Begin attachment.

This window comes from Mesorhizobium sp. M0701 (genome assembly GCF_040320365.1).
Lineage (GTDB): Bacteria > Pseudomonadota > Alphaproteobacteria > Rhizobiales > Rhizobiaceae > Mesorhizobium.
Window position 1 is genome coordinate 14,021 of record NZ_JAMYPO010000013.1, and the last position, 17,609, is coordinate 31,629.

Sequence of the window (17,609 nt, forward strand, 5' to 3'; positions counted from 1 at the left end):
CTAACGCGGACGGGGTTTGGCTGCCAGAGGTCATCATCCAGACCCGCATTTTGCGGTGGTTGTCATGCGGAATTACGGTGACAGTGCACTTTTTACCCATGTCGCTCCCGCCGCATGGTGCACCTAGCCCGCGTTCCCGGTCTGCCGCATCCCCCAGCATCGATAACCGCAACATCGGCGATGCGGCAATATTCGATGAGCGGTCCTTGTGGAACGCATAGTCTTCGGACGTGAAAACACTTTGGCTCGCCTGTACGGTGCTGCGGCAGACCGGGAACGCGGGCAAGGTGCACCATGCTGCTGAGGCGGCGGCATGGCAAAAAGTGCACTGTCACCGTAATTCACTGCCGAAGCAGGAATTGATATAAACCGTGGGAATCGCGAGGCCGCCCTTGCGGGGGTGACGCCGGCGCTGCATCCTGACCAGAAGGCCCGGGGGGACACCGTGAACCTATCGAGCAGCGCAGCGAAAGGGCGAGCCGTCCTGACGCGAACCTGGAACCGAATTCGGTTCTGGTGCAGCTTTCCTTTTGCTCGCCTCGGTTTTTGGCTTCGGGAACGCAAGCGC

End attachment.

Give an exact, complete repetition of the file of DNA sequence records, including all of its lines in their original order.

This window comes from Mesorhizobium sp. M0701 (genome assembly GCF_040320365.1).
Lineage (GTDB): Bacteria > Pseudomonadota > Alphaproteobacteria > Rhizobiales > Rhizobiaceae > Mesorhizobium.
Window position 1 is genome coordinate 14,021 of record NZ_JAMYPO010000013.1, and the last position, 17,609, is coordinate 31,629.

Sequence of the window (17,609 nt, forward strand, 5' to 3'; positions counted from 1 at the left end):
CTAACGCGGACGGGGTTTGGCTGCCAGAGGTCATCATCCAGACCCGCATTTTGCGGTGGTTGTCATGCGGAATTACGGTGACAGTGCACTTTTTACCCATGTCGCTCCCGCCGCATGGTGCACCTAGCCCGCGTTCCCGGTCTGCCGCATCCCCCAGCATCGATAACCGCAACATCGGCGATGCGGCAATATTCGATGAGCGGTCCTTGTGGAACGCATAGTCTTCGGACGTGAAAACACTTTGGCTCGCCTGTACGGTGCTGCGGCAGACCGGGAACGCGGGCAAGGTGCACCATGCTGCTGAGGCGGCGGCATGGCAAAAAGTGCACTGTCACCGTAATTCACTGCCGAAGCAGGAATTGATATAAACCGTGGGAATCGCGAGGCCGCCCTTGCGGGGGTGACGCCGGCGCTGCATCCTGACCAGAAGGCCCGGGGGGACACCGTGAACCTATCGAGCAGCGCAGCGAAAGGGCGAGCCGTCCTGACGCGAACCTGGAACCGAATTCGGTTCTGGTGCAGCTTTCCTTTTGCTCGCCTCGGTTTTTGGCTTCGGGAACGCAAGCGC